(MADISON, Wis.)–Testing at MGE one week after the July transformer fire found total levels of PFAS over 5,604 ppt in shallow groundwater beneath the site.  The groundwater standard recently proposed by the Wisconsin Department of Health Services is 20 ppt for just two types of PFAS– PFOA and PFOS. The levels of these two compounds in groundwater were 51 ppt. One unregulated PFAS compound called 6:2 FTS was found at 4,900 ppt.

PFAS also leached from this contaminated area at MGE into Lake Monona through storm drains. Significant levels of PFAS were found along a storm drain under Blount Street coming from MGE and also where this drain discharges into Lake Monona right under a popular shoreline fishing pier. The PFAS compounds are from “aqueous film-forming foams” (AFFF) used to extinguish the fire by the Madison Fire Department and Truax Air National Guard firefighters

“PFAS compounds at these levels in Lake Monona are serious environmental and human health hazards–and this limited data is not enough to understand the scope of the problem. People fish from the shoreline, piers and boats right where contaminated stormwater from MGE continues to empty into the lake. PFAS can build in fish to levels much higher than in the water itself. Anglers should be warned to not fish in this area until further testing is done,” said Midwest Environmental Justice Organization executive director Maria Powell, PhD.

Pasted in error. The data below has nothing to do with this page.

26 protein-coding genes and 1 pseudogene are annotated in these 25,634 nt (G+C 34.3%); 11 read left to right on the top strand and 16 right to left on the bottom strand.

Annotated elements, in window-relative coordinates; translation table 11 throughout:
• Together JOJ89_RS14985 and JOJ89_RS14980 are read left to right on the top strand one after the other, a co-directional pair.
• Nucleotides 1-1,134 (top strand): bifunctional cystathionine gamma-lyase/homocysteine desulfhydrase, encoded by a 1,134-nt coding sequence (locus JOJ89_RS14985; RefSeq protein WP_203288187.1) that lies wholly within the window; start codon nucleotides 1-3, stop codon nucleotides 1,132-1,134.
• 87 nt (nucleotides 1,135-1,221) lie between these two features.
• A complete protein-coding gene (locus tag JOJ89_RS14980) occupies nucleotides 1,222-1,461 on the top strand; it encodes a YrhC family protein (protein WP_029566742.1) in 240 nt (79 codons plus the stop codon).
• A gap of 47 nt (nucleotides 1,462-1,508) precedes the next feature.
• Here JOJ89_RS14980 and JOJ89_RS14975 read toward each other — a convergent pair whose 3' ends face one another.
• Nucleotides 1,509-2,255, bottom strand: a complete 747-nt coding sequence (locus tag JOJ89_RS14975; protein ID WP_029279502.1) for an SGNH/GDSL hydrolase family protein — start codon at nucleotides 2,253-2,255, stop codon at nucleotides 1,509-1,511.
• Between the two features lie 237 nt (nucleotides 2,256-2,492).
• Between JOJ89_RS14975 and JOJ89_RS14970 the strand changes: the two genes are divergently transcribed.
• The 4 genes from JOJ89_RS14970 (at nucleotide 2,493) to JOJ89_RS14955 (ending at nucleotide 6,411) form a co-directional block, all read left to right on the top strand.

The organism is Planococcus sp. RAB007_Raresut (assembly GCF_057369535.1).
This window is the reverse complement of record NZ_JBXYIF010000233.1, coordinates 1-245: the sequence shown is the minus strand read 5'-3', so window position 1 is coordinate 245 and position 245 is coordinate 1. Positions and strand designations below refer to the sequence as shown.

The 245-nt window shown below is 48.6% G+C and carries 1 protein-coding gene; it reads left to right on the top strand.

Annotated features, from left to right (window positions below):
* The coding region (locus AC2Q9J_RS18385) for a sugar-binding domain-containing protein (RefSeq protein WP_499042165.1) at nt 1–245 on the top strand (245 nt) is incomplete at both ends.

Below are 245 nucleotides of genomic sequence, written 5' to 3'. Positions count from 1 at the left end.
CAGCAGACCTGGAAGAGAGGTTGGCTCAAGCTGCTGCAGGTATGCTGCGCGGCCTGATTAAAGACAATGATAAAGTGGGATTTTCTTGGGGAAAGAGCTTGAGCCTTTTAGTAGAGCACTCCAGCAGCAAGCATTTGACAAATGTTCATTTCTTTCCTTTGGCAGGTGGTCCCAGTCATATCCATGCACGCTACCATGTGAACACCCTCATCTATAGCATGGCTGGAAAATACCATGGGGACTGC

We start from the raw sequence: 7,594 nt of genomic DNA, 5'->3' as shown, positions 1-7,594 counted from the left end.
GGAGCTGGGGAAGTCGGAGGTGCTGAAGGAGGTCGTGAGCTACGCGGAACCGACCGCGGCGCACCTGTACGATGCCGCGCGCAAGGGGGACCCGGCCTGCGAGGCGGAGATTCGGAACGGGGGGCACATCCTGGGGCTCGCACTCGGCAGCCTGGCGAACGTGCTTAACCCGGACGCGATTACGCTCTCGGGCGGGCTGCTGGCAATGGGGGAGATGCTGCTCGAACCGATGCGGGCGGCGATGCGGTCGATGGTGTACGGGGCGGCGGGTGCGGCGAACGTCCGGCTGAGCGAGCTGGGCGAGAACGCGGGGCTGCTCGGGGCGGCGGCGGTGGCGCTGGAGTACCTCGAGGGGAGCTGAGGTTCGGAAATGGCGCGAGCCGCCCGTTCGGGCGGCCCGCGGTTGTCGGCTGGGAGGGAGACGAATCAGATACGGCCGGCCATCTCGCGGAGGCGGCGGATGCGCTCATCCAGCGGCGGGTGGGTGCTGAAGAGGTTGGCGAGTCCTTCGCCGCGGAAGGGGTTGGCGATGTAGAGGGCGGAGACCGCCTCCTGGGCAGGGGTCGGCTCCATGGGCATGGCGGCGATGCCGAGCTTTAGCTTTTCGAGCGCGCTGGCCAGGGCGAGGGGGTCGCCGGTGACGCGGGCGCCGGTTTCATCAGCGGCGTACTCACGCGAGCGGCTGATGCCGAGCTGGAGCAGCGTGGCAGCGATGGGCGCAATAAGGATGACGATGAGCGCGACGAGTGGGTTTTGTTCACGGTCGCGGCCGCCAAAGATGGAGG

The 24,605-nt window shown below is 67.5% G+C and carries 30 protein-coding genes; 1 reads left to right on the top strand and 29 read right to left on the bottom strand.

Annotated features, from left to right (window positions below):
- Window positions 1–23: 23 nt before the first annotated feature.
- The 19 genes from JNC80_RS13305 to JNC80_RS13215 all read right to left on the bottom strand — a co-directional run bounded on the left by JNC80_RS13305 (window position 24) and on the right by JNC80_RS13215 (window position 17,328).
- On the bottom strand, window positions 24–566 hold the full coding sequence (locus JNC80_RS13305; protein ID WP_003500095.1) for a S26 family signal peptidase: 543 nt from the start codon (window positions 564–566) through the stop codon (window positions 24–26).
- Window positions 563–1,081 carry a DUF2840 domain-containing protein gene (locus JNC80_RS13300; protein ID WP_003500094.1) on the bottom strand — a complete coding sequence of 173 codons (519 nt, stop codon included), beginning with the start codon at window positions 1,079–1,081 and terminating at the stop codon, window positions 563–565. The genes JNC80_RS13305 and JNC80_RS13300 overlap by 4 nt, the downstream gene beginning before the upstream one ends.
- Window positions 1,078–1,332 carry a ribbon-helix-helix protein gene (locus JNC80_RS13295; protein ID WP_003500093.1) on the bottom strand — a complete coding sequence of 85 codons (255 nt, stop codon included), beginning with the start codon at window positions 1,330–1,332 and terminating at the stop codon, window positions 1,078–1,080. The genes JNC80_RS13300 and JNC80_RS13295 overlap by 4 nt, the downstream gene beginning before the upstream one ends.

An environmental engineering firm hired by American Transmission Company (ATC), owner of the transformer, found the following PFAS levels in addition to those found in the shallow groundwater at MGE: 568 ppt PFAS in a catch basin near the site draining to city storm sewers; 99, 105, and 115 ppt in the stormwater pipe along Blount Street from MGE to the lake; 92 ppt where this pipe discharges into Lake Monona (1/3 mile from the site); 59 ppt at a storm outlet in Law Park (almost ½ mile from the site); 18 ppt at the corner of S. Livingston St. and E. Washington (near MGE) and 15 ppt at the storm sewer outlet to the Yahara River (over a mile from the site).

These results were reported on the WDNR BRRTS site on September 9 but only discovered there by MEJO on September 24. The public has not been informed about this by ATC, MGE, the City of Madison or the DNR. “Keeping these test results from the public has done a serious disservice  to the community,” Powell said. “I call on public officials to warn anglers and residents, and to conduct further testing to determine the extent of the contamination. Sediment, fish and water need to be extensively tested around these stormwater outfalls into Lake Monona. You can’t know the scope of the problem unless you quantify it.”

Extensive details and citations an be found at https://wp.me/p46pft-1mc

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